An extravagant wake and funeral was held earlier this month in memory of host club Ai Honten’s flamboyant founder, Takeshi Aida, who passed away on Oct. 25 at the age of 78 after a prolonged illness.
“At the request of the deceased, in addition to a gold coffin there was a memorial display composed of a 12-step tower made up of more than 1,300 gold champagne coupes,” the organizer of the funeral for the man who became known as the “host club king” says, adding that the cost for the display came to ¥400,000.
A photo — in monochrome, alas — published in Shukan Shincho (Nov. 15) shows the display. The champagne coupes were left empty. Had they been filled with Dom Perignon at the rates normally charged to customers at Ai Honten in Tokyo’s Shinjuku district, the organizer estimates the price tag would probably have exceeded a whopping ¥10 million.
Born Takeshi Enomoto in a rural community in Niigata Prefecture, Aida was the sixth of nine children. As was a common practice at the time, he was given over to adoption by a prosperous farming family. From a young age Aida was engrossed in the opposite sex, and in 2009 confessed in Shukan Gendai that he received his initiation to sex at age 13.
“She was a prostitute in her late 20s,” he told weekly magazine Friday (Nov. 23). “While I was in the bath she got in with me, and taught me everything. That gave me the confidence to approach women. I thought about women 24 hours a day.”
Aida first came to Tokyo on a high school excursion and, bedazzled by bright lights of the big city, made plans to return and seek his fortune. After running away from home, he initially began work as a bartender.
He subsequently showed his mettle as a persuasive salesman of Western-style beds.
“Back when the starting monthly salary for a wage-earner was about ¥100,000, I became the company’s top salesman, selling 130 beds in a single month at ¥30,000 each,” Aida told Friday (Nov. 16). He did this by charming prospective customers, who he described as danchi tsuma — literally, wives living in public housing tracts, which in the tabloid media serves as the equivalent of “bored housewives.”
“‘Let me explain to you about how to use a bed,’ I’d tell them, almost seductively. Even if the ladies were married, it didn’t matter; they were lonesome and craved attention.
“Once I formed a relationship with one woman, she’d cooperate and introduce me to other wives in her social network, one after the next.”
By 1966, Aida had founded his own company, Nihon Bell, marketing burglar alarms and other security goods.
In 1971, at the age of 31, Aida opened the Ai Honten host club in Shinjuku. “Ai” means “love” in Japanese.
During the short-lived bubble economy from the late 1980s, Japanese felt inclined to let the good times roll, and women, as well as men, sought stimulation and titillation — with female patrons paying top prices to be ministered to by the young hunks employed at Aida’s club.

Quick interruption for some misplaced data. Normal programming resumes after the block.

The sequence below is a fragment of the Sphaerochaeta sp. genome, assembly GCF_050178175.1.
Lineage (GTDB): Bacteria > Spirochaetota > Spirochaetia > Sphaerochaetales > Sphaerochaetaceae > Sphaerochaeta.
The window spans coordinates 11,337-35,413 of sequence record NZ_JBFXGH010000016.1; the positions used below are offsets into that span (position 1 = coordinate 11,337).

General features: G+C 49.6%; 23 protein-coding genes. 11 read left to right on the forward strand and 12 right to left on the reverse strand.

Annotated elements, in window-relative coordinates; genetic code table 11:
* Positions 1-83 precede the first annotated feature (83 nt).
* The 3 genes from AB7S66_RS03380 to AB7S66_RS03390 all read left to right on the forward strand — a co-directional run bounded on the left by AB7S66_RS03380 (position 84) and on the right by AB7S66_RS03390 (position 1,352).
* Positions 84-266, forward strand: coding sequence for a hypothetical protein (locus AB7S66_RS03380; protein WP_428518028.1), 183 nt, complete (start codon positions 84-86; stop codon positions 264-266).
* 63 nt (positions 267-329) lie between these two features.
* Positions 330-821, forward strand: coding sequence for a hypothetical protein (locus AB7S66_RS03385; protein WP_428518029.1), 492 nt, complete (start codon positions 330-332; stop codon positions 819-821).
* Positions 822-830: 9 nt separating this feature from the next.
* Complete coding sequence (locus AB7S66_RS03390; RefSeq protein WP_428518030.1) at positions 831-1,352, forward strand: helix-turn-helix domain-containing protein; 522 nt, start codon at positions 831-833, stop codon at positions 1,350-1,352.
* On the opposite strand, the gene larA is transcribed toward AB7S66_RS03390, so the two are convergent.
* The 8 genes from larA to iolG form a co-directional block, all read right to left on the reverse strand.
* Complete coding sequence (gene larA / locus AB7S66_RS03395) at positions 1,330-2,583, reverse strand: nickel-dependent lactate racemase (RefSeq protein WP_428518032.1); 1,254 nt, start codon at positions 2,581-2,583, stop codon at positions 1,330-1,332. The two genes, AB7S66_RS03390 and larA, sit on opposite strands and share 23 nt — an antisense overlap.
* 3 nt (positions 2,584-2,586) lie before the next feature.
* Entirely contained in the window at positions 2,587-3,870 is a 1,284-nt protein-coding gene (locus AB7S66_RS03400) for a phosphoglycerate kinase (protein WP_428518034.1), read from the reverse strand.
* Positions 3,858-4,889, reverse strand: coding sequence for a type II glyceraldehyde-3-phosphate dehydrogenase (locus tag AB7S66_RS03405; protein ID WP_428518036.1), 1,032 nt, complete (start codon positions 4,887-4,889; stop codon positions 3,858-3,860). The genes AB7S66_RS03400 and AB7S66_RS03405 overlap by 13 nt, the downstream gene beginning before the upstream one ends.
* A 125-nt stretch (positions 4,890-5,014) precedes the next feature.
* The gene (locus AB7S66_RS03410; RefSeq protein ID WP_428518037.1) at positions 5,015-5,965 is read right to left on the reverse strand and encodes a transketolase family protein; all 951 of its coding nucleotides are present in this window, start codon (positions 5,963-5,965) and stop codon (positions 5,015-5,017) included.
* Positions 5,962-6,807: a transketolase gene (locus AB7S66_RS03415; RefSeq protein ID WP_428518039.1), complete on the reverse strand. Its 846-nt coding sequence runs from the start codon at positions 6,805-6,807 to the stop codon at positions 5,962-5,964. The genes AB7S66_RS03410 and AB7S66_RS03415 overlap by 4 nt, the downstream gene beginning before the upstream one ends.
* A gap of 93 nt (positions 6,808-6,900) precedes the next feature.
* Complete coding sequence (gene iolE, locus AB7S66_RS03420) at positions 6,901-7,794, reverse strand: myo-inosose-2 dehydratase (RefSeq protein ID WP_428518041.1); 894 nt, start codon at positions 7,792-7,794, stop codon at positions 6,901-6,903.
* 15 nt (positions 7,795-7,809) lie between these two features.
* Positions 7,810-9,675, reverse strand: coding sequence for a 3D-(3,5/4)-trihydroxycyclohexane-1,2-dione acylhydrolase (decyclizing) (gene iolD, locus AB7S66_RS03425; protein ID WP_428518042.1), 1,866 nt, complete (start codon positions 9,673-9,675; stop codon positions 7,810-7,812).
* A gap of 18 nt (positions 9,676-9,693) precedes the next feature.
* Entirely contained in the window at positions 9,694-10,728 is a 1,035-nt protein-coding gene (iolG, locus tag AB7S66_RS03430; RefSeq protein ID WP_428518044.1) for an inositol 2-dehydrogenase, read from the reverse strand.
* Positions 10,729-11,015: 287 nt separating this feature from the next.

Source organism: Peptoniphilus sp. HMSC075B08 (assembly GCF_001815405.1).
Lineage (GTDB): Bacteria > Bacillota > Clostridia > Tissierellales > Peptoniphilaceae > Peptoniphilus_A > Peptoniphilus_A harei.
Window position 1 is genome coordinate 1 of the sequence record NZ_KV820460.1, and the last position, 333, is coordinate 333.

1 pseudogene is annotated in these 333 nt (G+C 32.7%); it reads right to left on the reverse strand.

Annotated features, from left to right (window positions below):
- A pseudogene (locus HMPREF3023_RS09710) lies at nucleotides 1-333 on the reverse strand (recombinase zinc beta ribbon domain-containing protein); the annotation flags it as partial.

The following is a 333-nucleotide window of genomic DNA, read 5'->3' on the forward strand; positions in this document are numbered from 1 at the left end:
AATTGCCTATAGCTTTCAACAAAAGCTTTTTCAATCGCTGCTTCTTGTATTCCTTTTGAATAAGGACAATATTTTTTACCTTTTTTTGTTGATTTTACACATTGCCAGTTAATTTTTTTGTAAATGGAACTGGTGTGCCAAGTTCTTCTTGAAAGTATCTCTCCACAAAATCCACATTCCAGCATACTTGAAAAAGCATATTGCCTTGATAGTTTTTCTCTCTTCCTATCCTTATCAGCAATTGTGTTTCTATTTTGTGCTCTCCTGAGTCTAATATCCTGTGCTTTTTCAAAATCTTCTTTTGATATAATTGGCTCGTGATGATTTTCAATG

At the pinnacle of Aida’s business empire, his company, Aida Kanko, reportedly posted revenue of ¥2.7 billion a year.
He recalled a time when some Shinjuku gangsters decided they wanted in on the action, converging on his club in an attempt to shake him down.
“There were three out front, three in the doorway and three inside the shop,” Aida recalled. “One of them whacked me over the head with a telephone handset, shouting, ‘How does that feel, eh? You like it?’
“One of our staff slipped out the back door and summoned the police, who came to the rescue. If they had arrived five minutes later, I suppose it would have been curtains for me.”
As if to affirm the belief that behind every successful man is a strong woman, Aida gave full credit to his wife, Shumi, a woman nine years his senior.
“She was originally a customer at the club, married to a University of Tokyo graduate, the branch manager of a major bank,” he told Friday. “Her father was a famous architect who instructed at Wako University. She would discuss anything with me, so I proposed to her, promising, ‘I will absolutely make you happy,’ but naturally her family was strongly opposed. Still she chose me, going so far as to break off relations with them in writing.
“She was very bright and the advice she gave me was almost always correct. I give her credit for the prosperity and growth of the business,” Aida said.
While Aida might not quite qualify as a household name, the business model he nurtured — currently some 100 host clubs are said to be in operation in Japan — has received plenty of coverage in international media. Foreign correspondents from CNN to The Guardian have made the pilgrimage to Shinjuku’s Kabukicho district to cover the topic.
Aida suffered a crippling stroke in 2011 and his three children battled over who would take over his business. Between his contentious offspring, the tax office and the lawyers, he was left virtually penniless.
In 2015, a reporter from Asahi Geino magazine traveled to the public rest home where Aida was living, about an hour by train and bus from central Tokyo.
“Is it true you’ve lost everything?” the wheelchair-bound Aida was asked.
“Yeah,” he grunted, apparently in the affirmative.
“Was Club Ai sold off?”
Aida’s confused expression made the reporter wonder if he was also suffering from senility.
“Well, how do you like it here?” the reporter asked, trying to change the subject.
“It’s fine,” he muttered. “Uh, everybody’s nice to me.”
“So what would you like to do?”
“I’d like to have a beer,” Aida answered. “Not a chilled one. I prefer warm beer. A Sapporo would be good.”
The reporter showed Aida an old photo taken at his club during better times, and his face lit up in recognition.
“I want to go back there, to Shinjuku,” he said wistfully.
When he finally did, three years later, it was inside a gold coffin.
Big in Japan is a weekly column that focuses on issues being discussed by domestic media organizations.